Making Two Footed Players

Like many Coaches reading this blog I like to develop players to be two footed. It is one of the constant themes running through all the technical sessions I do. This blog is about some of what I have discovered along the way and some of what I am still trying to work out.

Originally my efforts to make players two footed centred around switching the exercise or drill to go the opposite way or move to the opposite side of the goal i.e now can you pass/shoot/control  with your ‘other foot’. I didn’t really get much success transferring this into using both feet in a game but now realise that could have been because of two reasons

1 – It was very drill based and I now believe that games based training is the better way to develop players.

2 – Was I reinforcing in players that using their ‘other foot’ meant failure. Once we did switch it around the quality would drop without fail. When I think back to shooting exercises in particular there was always lots of fun and comments flying around about the quality of the ‘other foot’ strikes. I now believe the exercises I did made it even less likely that some players would use their ‘other foot’ in a game because I further imprinted it upon them that using it meant failure.

When I started coaching I was very caught up in the thinking that the players needed to touch the ball as often as possible. My thoughts were that every touch was beneficial so didn’t consider much else apart from the quantity of touches. I still believe training sessions have to involve allowing the players to have numerous touches but I now consider whether the touches involve the player having to assess their surroundings and make a decision not simply the amount.

Since I have adopted more of a games based approach I have noticed more of the players I coach becoming two footed in matches at the weekend. This season I thought it was particularly noticeable that the new players to the club looked very one footed compared to the players in their 2nd or 3rd year at the club.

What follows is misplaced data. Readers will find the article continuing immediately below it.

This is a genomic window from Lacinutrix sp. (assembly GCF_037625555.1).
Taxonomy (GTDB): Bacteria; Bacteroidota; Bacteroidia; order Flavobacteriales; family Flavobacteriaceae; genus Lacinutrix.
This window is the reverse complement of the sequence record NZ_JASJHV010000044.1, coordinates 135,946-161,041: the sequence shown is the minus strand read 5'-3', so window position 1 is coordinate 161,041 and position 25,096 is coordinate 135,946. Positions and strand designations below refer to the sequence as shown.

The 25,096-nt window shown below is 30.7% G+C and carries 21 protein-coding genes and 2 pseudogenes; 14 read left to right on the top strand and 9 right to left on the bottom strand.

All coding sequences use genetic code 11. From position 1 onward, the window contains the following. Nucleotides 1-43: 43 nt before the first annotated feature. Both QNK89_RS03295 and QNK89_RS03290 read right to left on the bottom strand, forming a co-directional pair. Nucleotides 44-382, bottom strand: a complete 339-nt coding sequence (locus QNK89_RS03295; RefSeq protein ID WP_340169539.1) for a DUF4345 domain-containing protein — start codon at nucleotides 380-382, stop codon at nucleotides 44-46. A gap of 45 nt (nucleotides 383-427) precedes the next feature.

Another thing that has changed is my opinion of why a player needs to be two footed. I grew up being told quite simplistically that a two footed player can score every chance that they get doesn’t matter if the ball is on the left or the right but now I see it affecting a player’s entire game not just in moments when they have no other option.

What I mean is I often see players make decisions based more on the fact they have to use their preferred foot than on what they have perceived of their surroundings i.e taking 1st Touch and immediately being tackled despite space being readily available but on the ‘wrong side’. I believe part of my job is to remove as many technical limits as I can from the players decision making so they can make the best decision based as much as possible on where their team mates are, the opposition players are, where the ball and where the space is.

Learning about how encouraging player’s effort rather than success has been beneficial in developing more two footed players in my opinion. Ten years ago I would have just said ‘Unlucky’ to someone who tried to use their ‘other foot’ but failed. Now I will praise them simply for using it or the decision to use it. It can take a long time for players to get success with their ‘other foot’ so if you only praise success the player has to be quite resilient to keep trying without any reward.

Now I regard my next challenges are those players who

1 – Even after many sessions simply avoid using their ‘other foot’ despite praise, engaging them in the activity, offering rewards such as goal with ‘other foot’ worth 5 etc